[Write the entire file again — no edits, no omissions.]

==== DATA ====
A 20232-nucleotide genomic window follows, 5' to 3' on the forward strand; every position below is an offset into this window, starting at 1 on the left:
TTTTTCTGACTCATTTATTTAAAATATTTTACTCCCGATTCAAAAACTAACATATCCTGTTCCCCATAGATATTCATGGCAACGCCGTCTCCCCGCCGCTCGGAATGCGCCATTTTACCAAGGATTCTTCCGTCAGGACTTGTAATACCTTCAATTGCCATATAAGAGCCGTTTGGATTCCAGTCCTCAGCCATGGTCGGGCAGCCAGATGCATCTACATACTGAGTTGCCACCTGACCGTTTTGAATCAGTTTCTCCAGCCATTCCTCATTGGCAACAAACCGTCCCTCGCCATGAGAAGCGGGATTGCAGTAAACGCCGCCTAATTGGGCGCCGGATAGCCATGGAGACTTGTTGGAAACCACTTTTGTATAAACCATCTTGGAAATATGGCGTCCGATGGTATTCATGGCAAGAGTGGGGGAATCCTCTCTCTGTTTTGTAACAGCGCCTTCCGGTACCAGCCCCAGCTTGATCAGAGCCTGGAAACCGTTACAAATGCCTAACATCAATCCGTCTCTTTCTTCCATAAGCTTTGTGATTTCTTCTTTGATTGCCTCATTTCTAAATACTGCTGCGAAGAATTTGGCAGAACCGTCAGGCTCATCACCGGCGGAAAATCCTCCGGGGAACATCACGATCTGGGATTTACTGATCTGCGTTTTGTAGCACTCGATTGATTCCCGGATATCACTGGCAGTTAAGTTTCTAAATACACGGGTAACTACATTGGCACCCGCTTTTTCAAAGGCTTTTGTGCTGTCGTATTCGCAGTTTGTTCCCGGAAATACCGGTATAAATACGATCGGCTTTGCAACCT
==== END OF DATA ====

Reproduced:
A 20232-nucleotide genomic window follows, 5' to 3' on the forward strand; every position below is an offset into this window, starting at 1 on the left:
TTTTTCTGACTCATTTATTTAAAATATTTTACTCCCGATTCAAAAACTAACATATCCTGTTCCCCATAGATATTCATGGCAACGCCGTCTCCCCGCCGCTCGGAATGCGCCATTTTACCAAGGATTCTTCCGTCAGGACTTGTAATACCTTCAATTGCCATATAAGAGCCGTTTGGATTCCAGTCCTCAGCCATGGTCGGGCAGCCAGATGCATCTACATACTGAGTTGCCACCTGACCGTTTTGAATCAGTTTCTCCAGCCATTCCTCATTGGCAACAAACCGTCCCTCGCCATGAGAAGCGGGATTGCAGTAAACGCCGCCTAATTGGGCGCCGGATAGCCATGGAGACTTGTTGGAAACCACTTTTGTATAAACCATCTTGGAAATATGGCGTCCGATGGTATTCATGGCAAGAGTGGGGGAATCCTCTCTCTGTTTTGTAACAGCGCCTTCCGGTACCAGCCCCAGCTTGATCAGAGCCTGGAAACCGTTACAAATGCCTAACATCAATCCGTCTCTTTCTTCCATAAGCTTTGTGATTTCTTCTTTGATTGCCTCATTTCTAAATACTGCTGCGAAGAATTTGGCAGAACCGTCAGGCTCATCACCGGCGGAAAATCCTCCGGGGAACATCACGATCTGGGATTTACTGATCTGCGTTTTGTAGCACTCGATTGATTCCCGGATATCACTGGCAGTTAAGTTTCTAAATACACGGGTAACTACATTGGCACCCGCTTTTTCAAAGGCTTTTGTGCTGTCGTATTCGCAGTTTGTTCCCGGAAATACCGGTATAAATACGATCGGCTTTGCAACCT